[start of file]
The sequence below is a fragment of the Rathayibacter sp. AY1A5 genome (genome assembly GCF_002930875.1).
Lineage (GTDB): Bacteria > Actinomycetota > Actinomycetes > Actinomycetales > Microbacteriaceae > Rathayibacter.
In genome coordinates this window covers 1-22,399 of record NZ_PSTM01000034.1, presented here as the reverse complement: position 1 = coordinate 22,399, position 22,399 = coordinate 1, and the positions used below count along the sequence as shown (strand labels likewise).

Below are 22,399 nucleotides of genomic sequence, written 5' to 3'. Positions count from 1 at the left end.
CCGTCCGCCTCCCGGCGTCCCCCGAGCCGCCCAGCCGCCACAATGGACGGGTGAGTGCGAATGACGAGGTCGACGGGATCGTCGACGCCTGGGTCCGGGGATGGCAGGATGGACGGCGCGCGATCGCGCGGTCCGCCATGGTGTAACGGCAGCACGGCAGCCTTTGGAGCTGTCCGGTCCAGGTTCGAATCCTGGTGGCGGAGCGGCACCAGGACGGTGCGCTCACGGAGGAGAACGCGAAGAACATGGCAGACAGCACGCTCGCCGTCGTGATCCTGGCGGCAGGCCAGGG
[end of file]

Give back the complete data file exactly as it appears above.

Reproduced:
The sequence below is a fragment of the Rathayibacter sp. AY1A5 genome (genome assembly GCF_002930875.1).
Lineage (GTDB): Bacteria > Actinomycetota > Actinomycetes > Actinomycetales > Microbacteriaceae > Rathayibacter.
In genome coordinates this window covers 1-22,399 of record NZ_PSTM01000034.1, presented here as the reverse complement: position 1 = coordinate 22,399, position 22,399 = coordinate 1, and the positions used below count along the sequence as shown (strand labels likewise).

Below are 22,399 nucleotides of genomic sequence, written 5' to 3'. Positions count from 1 at the left end.
CCGTCCGCCTCCCGGCGTCCCCCGAGCCGCCCAGCCGCCACAATGGACGGGTGAGTGCGAATGACGAGGTCGACGGGATCGTCGACGCCTGGGTCCGGGGATGGCAGGATGGACGGCGCGCGATCGCGCGGTCCGCCATGGTGTAACGGCAGCACGGCAGCCTTTGGAGCTGTCCGGTCCAGGTTCGAATCCTGGTGGCGGAGCGGCACCAGGACGGTGCGCTCACGGAGGAGAACGCGAAGAACATGGCAGACAGCACGCTCGCCGTCGTGATCCTGGCGGCAGGCCAGGG